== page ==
Category Archives: Ethics

Training the next generation of scientists to be transparent

Scientific rigor and reproducibility have become new buzzwords, often being floated in discussions in labs, department meetings, and scientific conferences. As public confidence in science has fallen in the United States, the need for increased transparency has risen. The majority of scientists now see this issue as a significant concern, if not an outright crisis. (1) The causes for both the fall in public opinion and some of the high-profile examples that have precipitated the current situation are well beyond this article. This post will focus on three parts: first, to state what rigor and reproducibility is and what it means for trainees; second, to identify several resources that trainees will find useful; and third, to highlight the upcoming 3-part Trainee Symposium on Rigor and Reproducibility at the 2018 Experimental Biology meeting in San Diego, CA (2). Links and resources that trainees may find helpful will also be shared through the APS Trainee social media Facebook and Twitter throughout the month of March.


The NIH has made increasing transparency and rigor in science one of its top priorities. They define scientific rigor as, “the strict application of the scientific method to ensure robust and unbiased experimental design, methodology, analysis, interpretation and reporting of results. This includes full transparency in reporting experimental details so that others may reproduce and extend the findings. Investigators should apply the elements of rigor that are appropriate for their science.” (2) Simply put, this means that science should be written and presented in a way that is clear and unambiguous so that others may find similar results should they repeat the study themselves. However, the NIH definition is less than helpful in making recommendations to scientists and trainees as to what steps would make their science more transparent. Luckily, there are resources available.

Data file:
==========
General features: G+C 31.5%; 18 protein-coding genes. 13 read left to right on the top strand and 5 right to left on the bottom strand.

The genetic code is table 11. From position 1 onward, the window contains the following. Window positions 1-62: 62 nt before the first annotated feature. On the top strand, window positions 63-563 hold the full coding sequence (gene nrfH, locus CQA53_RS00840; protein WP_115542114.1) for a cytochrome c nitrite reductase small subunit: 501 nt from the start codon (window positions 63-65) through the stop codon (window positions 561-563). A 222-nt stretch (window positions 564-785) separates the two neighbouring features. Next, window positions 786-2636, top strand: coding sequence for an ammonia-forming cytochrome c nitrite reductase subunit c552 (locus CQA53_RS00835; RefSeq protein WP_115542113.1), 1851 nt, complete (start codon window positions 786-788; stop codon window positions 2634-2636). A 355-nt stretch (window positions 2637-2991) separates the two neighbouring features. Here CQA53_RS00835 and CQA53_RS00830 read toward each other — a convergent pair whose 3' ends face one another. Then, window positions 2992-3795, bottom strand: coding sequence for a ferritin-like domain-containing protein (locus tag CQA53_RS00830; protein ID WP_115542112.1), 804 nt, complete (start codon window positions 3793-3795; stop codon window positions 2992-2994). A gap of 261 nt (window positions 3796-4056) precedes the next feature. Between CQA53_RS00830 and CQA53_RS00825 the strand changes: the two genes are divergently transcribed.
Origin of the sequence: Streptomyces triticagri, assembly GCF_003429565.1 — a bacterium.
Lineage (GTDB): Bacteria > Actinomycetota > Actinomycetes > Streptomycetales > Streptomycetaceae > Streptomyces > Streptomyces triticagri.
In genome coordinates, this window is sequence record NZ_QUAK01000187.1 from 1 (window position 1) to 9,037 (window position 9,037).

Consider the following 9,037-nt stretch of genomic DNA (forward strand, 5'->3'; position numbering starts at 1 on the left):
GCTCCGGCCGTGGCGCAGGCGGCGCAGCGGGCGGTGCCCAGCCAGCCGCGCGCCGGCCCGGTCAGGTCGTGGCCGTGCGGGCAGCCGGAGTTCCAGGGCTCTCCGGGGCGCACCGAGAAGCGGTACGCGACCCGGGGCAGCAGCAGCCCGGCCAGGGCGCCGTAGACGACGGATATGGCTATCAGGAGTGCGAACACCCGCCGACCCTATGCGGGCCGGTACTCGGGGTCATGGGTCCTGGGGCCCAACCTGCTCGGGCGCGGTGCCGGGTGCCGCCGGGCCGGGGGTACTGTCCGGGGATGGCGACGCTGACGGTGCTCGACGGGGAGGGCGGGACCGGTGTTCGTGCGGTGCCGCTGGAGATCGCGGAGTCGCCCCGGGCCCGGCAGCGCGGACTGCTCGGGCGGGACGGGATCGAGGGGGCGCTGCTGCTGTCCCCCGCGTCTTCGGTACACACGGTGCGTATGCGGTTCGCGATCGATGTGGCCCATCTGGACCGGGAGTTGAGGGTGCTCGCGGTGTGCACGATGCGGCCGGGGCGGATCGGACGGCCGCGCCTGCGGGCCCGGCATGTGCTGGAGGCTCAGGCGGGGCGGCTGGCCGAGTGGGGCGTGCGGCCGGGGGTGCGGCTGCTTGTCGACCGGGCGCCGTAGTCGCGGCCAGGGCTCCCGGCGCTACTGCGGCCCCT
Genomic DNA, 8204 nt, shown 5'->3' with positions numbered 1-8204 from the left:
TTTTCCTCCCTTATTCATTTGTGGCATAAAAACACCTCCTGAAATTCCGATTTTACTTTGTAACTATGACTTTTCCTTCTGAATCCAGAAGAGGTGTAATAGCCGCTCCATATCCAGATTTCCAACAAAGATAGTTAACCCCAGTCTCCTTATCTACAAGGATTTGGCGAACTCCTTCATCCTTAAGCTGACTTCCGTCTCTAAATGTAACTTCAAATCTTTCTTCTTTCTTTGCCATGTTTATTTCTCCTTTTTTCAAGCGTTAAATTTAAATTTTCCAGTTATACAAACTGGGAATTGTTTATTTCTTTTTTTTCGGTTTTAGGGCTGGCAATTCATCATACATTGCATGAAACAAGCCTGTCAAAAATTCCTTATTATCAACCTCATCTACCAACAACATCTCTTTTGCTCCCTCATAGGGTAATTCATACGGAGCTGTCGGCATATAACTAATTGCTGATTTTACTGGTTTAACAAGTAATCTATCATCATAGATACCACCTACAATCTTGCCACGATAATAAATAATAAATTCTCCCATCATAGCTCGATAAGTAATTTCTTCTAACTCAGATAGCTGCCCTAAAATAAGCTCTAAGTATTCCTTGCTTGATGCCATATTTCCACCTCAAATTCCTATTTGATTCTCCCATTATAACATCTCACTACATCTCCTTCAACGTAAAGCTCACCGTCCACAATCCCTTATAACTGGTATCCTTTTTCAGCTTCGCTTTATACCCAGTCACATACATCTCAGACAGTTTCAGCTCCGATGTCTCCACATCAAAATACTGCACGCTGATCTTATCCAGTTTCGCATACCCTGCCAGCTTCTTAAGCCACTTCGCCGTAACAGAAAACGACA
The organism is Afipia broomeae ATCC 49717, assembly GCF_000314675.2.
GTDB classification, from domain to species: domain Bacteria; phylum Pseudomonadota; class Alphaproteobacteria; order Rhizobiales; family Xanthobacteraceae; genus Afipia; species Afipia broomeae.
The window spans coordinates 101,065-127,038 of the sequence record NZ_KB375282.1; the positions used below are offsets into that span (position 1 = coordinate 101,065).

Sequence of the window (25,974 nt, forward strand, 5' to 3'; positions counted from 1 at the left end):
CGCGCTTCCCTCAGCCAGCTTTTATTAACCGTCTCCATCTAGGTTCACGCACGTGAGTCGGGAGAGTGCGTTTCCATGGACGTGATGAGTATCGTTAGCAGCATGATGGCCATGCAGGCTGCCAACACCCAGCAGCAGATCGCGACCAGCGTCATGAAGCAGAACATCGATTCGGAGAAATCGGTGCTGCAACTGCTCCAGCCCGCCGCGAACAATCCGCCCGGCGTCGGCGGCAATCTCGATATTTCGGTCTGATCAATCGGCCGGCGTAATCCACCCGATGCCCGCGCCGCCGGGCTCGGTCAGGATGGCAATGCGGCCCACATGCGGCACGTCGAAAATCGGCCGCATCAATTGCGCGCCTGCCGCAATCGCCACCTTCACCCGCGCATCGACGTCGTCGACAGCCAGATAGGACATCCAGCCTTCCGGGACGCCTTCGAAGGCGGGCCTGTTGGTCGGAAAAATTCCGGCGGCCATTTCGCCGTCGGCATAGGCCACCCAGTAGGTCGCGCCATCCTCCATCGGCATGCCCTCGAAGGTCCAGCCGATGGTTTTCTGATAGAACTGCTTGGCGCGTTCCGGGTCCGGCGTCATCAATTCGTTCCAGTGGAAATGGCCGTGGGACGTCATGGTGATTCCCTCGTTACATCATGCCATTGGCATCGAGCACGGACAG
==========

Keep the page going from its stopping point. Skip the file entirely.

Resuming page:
In results reported in a 2016 survey, poor experimental design and flawed statistical analysis were the leading causes of irreproducibility. (1) Fortunately, most academic institutions now offer courses and seminars on these topics at no-cost or low-cost to science trainees. Many institutions also have resources such as statisticians that are available for consultation. Additionally, there are many resources available online and in-person, some of which are detailed in this Nature article (4) and an associated Nature blog article (5). There are also many resources available from societies such as the American Physiological Society, including slides and videos from past seminars and symposiums on improving scientific rigor. You can visit their toolbox for reproducibility here (6).